As of January 1, Kenya formally joins the UN Security Council as a non-permanent member. It will serve for two years. Its role could be important as the Horn of Africa enters a period of uncertainty, between the conflict in Tigray, Ethiopia, and the upcoming elections in Somalia, which promise to be explosive.
Among Kenya’s objectives: to have the group of shebabs included on the UN list of terrorist organizations, following the example of Al Qaeda and the Islamic state. This would allow for global action to eradicate this movement, which is responsible for numerous attacks in Somalia and Kenya.
On the diplomatic level, Nairobi could take advantage in its conflict with Somalia. The two neighbors are fighting over maritime oil territory and are engaged in a merciless diplomatic battle.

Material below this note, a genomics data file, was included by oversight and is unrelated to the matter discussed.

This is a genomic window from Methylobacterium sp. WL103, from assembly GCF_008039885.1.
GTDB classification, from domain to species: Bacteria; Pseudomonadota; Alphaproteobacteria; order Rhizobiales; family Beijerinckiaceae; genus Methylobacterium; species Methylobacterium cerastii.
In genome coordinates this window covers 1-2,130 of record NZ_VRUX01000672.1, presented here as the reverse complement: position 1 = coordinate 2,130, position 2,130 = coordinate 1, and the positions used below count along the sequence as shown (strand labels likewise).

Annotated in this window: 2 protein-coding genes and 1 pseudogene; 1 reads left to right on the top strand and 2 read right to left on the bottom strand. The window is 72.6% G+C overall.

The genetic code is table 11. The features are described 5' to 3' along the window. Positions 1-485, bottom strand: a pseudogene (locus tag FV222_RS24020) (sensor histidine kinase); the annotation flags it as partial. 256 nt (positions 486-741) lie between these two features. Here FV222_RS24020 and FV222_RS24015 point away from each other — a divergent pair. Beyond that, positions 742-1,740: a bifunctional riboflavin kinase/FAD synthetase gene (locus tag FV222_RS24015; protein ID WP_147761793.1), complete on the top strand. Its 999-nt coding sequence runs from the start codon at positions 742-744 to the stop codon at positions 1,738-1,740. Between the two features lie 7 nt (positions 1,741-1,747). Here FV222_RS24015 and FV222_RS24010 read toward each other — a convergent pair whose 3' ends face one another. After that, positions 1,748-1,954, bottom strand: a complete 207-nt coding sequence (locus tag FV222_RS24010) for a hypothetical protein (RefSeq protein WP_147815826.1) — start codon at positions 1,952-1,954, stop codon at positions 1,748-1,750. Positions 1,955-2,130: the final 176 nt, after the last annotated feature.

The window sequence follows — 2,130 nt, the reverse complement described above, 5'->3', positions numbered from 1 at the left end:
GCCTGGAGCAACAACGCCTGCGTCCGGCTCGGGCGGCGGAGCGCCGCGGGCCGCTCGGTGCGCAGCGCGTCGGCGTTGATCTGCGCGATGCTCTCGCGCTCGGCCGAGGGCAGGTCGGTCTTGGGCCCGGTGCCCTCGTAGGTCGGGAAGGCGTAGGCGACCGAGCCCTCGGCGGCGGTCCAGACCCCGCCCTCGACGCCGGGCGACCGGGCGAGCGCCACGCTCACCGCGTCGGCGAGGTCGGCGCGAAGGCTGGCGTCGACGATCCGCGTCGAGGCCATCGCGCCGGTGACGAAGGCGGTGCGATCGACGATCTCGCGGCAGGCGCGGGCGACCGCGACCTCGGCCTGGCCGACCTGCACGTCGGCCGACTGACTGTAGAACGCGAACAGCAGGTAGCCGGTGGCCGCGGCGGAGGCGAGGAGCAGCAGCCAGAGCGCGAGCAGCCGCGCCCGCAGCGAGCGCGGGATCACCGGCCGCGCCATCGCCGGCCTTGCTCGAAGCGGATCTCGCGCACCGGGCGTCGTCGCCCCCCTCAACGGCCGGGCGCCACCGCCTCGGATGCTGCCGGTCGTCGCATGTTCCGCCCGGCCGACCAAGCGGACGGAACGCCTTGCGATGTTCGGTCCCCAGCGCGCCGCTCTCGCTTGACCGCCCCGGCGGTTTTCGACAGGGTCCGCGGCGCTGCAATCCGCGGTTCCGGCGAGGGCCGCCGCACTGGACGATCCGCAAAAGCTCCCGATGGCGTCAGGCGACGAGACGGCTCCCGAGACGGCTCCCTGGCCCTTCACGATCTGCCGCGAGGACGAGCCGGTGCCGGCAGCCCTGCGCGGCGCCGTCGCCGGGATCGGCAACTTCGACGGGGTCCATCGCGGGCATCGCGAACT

On the other hand, the Ethiopian case will prove to be more delicate. Addis Ababa wants to make the conflict in Tigray an internal problem at all costs, while the European Union, in particular, is campaigning for international intervention. Kenya should play the wait-and-see card before positioning itself to spare its northern neighbor.
Finally, during these two years in the Security Council, Nairobi could well be torn between two major allies: the United States on the one hand for the security aspect and China on the other for the economic aspect. The two powers are engaged in a battle for influence. It is difficult for Kenya to choose sides. But the arrival of Joe Biden in power could also change the situation.